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Resurrection at the Class Reunion

A sad duty became creepy when I mistakenly buried someone prematurely. Somehow I became the keeper of the “In Memoriam” list for my high school class, which held its 40-year reunion earlier this month in New Jersey.  The list has grown in four decades.

For a month before the reunion and in a flurry during the final week before the party, I received Facebook posts, text messages, and emails about classmates who have left this life.  I had most of the names already, but wrote back each time to confirm that yes, that person would be remembered. A few of the deaths I hadn’t heard about, so I added the names to the list. It was a wearisome and sad task, especially when it required trying to quell an inappropriate Facebook thread in which people asked how this one or that one died, when, and where, all in a weird, gossipy tone.

At our last reunion five years ago, we remembered our vanished classmates by reading their names before a moment of silence. This commemoration bummed some people out, who complained that reading the names put a pall on the festivities—their terrible word choice, not mine.

This time, the In Memoriam list was on an easel in the room.  I tried not to hang around there, having had enough of my role of doom.  But several people sought me out that evening to tell me that one classmate on the list wasn’t dead.  “My friend just saw him last week,” one woman said insistently, tapping her cellphone and calling someone to verify.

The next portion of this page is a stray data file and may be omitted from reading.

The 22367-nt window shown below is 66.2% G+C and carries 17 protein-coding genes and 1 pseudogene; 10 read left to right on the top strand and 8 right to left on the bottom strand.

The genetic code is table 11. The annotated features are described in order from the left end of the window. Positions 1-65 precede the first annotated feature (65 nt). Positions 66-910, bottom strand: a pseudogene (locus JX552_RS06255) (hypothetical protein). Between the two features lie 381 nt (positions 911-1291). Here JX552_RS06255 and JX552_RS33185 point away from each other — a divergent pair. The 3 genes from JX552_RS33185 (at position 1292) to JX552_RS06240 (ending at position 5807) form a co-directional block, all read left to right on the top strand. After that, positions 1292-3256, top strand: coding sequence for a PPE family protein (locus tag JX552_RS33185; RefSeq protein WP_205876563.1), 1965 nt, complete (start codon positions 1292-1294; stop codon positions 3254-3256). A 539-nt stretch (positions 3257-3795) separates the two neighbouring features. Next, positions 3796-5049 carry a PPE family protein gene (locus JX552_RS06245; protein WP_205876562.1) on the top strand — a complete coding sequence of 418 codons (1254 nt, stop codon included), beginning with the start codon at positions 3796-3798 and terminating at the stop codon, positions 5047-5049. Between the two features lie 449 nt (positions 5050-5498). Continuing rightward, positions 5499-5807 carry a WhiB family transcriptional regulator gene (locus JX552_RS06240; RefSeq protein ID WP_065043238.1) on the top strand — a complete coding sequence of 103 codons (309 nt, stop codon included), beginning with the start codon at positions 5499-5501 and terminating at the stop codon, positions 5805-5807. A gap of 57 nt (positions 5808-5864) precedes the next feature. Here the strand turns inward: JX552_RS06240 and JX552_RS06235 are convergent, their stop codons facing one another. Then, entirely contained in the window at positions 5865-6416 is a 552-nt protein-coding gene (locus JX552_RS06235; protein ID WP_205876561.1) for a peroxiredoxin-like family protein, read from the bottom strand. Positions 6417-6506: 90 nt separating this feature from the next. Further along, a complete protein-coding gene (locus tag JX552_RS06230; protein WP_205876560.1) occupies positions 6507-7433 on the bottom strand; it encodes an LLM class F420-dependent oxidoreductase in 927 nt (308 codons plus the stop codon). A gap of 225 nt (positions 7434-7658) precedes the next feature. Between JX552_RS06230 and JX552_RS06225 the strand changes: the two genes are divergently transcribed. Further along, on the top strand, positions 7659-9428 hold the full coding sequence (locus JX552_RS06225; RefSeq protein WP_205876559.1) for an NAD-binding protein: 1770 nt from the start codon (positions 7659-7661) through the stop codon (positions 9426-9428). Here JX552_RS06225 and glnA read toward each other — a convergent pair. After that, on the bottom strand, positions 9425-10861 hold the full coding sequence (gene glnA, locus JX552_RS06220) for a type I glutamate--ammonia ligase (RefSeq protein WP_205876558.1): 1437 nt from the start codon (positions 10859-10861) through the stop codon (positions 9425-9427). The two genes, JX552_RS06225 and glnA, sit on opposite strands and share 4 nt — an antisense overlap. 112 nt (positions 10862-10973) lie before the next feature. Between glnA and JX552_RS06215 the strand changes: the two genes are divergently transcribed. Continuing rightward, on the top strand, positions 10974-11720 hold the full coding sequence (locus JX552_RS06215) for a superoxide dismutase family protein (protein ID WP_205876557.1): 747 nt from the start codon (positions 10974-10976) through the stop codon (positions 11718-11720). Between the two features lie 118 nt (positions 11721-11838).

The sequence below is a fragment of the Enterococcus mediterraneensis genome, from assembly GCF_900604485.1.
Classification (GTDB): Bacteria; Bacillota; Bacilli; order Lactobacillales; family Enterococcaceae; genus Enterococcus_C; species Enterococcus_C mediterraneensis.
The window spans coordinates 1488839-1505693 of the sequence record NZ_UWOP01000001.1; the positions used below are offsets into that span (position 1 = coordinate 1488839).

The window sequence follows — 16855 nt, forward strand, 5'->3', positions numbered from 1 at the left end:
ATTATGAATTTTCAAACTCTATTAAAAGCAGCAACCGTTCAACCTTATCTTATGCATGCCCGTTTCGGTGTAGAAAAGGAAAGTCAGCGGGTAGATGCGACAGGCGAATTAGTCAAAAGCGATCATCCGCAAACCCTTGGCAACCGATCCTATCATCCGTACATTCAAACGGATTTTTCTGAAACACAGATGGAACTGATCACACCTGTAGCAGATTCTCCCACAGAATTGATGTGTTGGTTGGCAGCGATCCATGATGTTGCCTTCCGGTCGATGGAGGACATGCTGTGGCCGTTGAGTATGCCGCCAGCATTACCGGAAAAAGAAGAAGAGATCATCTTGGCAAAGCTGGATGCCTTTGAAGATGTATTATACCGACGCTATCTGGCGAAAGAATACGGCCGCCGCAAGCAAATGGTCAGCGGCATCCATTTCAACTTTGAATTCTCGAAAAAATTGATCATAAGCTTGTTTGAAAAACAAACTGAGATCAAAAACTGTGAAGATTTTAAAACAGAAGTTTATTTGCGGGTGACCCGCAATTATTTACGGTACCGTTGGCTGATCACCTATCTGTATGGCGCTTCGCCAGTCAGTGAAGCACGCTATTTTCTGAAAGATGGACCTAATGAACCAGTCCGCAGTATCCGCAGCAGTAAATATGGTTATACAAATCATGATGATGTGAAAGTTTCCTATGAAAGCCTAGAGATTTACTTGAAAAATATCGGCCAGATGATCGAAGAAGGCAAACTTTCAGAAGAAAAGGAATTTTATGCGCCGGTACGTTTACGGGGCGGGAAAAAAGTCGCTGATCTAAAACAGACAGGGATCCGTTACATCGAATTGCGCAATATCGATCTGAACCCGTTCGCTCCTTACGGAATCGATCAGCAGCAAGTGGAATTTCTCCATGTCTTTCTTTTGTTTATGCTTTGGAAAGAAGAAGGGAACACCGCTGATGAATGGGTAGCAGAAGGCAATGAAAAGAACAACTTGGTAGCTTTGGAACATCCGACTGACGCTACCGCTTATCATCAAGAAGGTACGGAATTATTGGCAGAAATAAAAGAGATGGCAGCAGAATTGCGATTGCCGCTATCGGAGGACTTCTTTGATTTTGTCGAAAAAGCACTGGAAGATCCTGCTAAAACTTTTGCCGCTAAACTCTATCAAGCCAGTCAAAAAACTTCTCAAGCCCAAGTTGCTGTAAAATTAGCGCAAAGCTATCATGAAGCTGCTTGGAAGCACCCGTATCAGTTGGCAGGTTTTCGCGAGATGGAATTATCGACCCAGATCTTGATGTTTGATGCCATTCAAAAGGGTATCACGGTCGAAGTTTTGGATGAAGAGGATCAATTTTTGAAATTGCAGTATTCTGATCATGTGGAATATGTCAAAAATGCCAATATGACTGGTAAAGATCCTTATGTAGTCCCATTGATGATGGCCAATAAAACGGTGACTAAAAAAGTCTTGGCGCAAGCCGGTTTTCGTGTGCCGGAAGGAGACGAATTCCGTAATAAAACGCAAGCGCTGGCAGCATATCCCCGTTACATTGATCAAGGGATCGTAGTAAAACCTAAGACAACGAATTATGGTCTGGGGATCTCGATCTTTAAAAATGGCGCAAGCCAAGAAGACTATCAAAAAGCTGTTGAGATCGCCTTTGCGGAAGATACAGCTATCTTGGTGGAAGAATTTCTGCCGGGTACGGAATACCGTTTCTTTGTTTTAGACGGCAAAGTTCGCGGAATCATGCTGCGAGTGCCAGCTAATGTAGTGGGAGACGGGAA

About the third or fourth time I was told of this error, I fetched a Sharpie and carefully lined out the name.  I still haven’t gone back through my notes to find out when and by whom I was given the name of this non-dead person. Was it a bad joke?  Or did someone from another class have the same name or a similar one?

I thought that lining the name out on the list took care of it, but not entirely.  A few days after I came back to California, a text message from another classmate said that someone she knew had been dating the man who was erroneously pronounced dead.  I replied that I had been informed of the mistake and that I wasn’t sure how it had happened. I said that obviously it was very good news to find out it wasn’t true and to please apologize on my behalf to the man’s friend.

Her forgiving response made me laugh.  “It’s OK,” she wrote.  “I just wasn’t sure how she was communicating with him.”

Elmo alive

About treacycolbert

I make my living by writing about health care. I've always written about life's chastening effect, but just as a way of sorting it out for myself. After years of doing this and keeping these essays quiet, I decided to put some of these impressions out there on this blog. Thanks for reading, and let me know what you think.

3 responses »

  1. Oh my gosh, how’d you get that duty!? Sounds like you handled it really well. Funny response from the friend of the erroneously deceased, indeed!


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